‘To ensure that UNISON remains an independent and representative trade union where all members have the right to fully and fairly participate, no nominee or candidate shall invite or accept any donation or contribution in money or kind from any outside organisation or company, including from any provider of goods or services to UNISON, any political party, or any employer in which UNISON organises. For the avoidance of doubt, an ‘outside organisation or company’ includes but is not limited to, an organisation, club, association or other entity which consists wholly or partly of UNISON members and which is not provided for in UNISON rules. In determining whether or not something fits into this category, income, resources and formal structures would be considered. This is not an exhaustive list.’ 

It was proposed by a North West NEC member that the section after ‘for the avoidance of doubt’ be deleted as this was a change from what we had discussed last time and infringed on the right of members to campaign. There was a broad left in UNISON that was not external. It would be dangerous and divisive to go down that route.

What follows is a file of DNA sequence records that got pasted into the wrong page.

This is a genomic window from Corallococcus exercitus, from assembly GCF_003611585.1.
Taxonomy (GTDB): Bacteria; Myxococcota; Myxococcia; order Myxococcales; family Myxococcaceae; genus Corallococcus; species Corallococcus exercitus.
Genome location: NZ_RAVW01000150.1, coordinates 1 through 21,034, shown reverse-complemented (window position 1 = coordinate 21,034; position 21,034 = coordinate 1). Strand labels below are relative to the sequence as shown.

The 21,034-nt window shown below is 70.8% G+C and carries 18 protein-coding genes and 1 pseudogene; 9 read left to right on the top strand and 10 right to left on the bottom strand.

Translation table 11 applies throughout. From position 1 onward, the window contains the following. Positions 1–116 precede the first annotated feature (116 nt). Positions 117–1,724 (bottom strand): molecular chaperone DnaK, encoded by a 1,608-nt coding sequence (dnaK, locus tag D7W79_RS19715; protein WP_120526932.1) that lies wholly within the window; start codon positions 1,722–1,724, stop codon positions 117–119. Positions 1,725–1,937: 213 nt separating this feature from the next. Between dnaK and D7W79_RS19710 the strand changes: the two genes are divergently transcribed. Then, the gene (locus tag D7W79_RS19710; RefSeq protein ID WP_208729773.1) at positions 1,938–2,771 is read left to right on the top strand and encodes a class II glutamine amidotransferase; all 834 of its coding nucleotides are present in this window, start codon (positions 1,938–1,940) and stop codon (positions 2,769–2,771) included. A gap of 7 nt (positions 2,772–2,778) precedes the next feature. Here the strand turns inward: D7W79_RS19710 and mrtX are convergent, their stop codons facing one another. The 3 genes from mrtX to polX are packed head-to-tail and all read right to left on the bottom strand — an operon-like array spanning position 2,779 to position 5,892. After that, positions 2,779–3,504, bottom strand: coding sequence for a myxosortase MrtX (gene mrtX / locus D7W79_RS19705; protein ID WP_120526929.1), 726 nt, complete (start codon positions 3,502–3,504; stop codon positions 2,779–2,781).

I said that I agreed with my fellow NW NEC member and said that at the last NEC elections there were 2 clearly defined slates – UNISON Action broad left and Stronger UNISON. Most if not all of those on the NEC got elected on one of those 2 slates. This was a positive as there was a tradition in this and other Trade Unions of democratic debate and exchange of ideas on how to take the union forward. The proposal appeared to be closing down debate and campaigning in the union. Another NEC member asked why further restrictions that went beyond the SGE elections were being proposed? We were not talking about outside political organisations we were talking about groups of UNISON members. It was stated by the Chair of D&O that factions were not part of the union. Another NEC member said he had no problem if a platform in the union wanted to move us forward, favoured the status quo or move us backwards they should have a right to put those ideas forward. Ordinary members would struggle with the concept that an association wholly of UNISON members was being deemed to be an outside organisation. Another NEC member said there were clear differences between UNISON Action and Stronger UNISON last time and that had put members in a difficult position. 

The vote was taken in favour of the wording presented. The vote was 11 to 9. I voted AGAINST and was one of the 9 who wanted the section deleted. 

In reference to para 60 what was a UNISON resource it was clarified that a UNISON banner behind a candidate in a photo was allowed.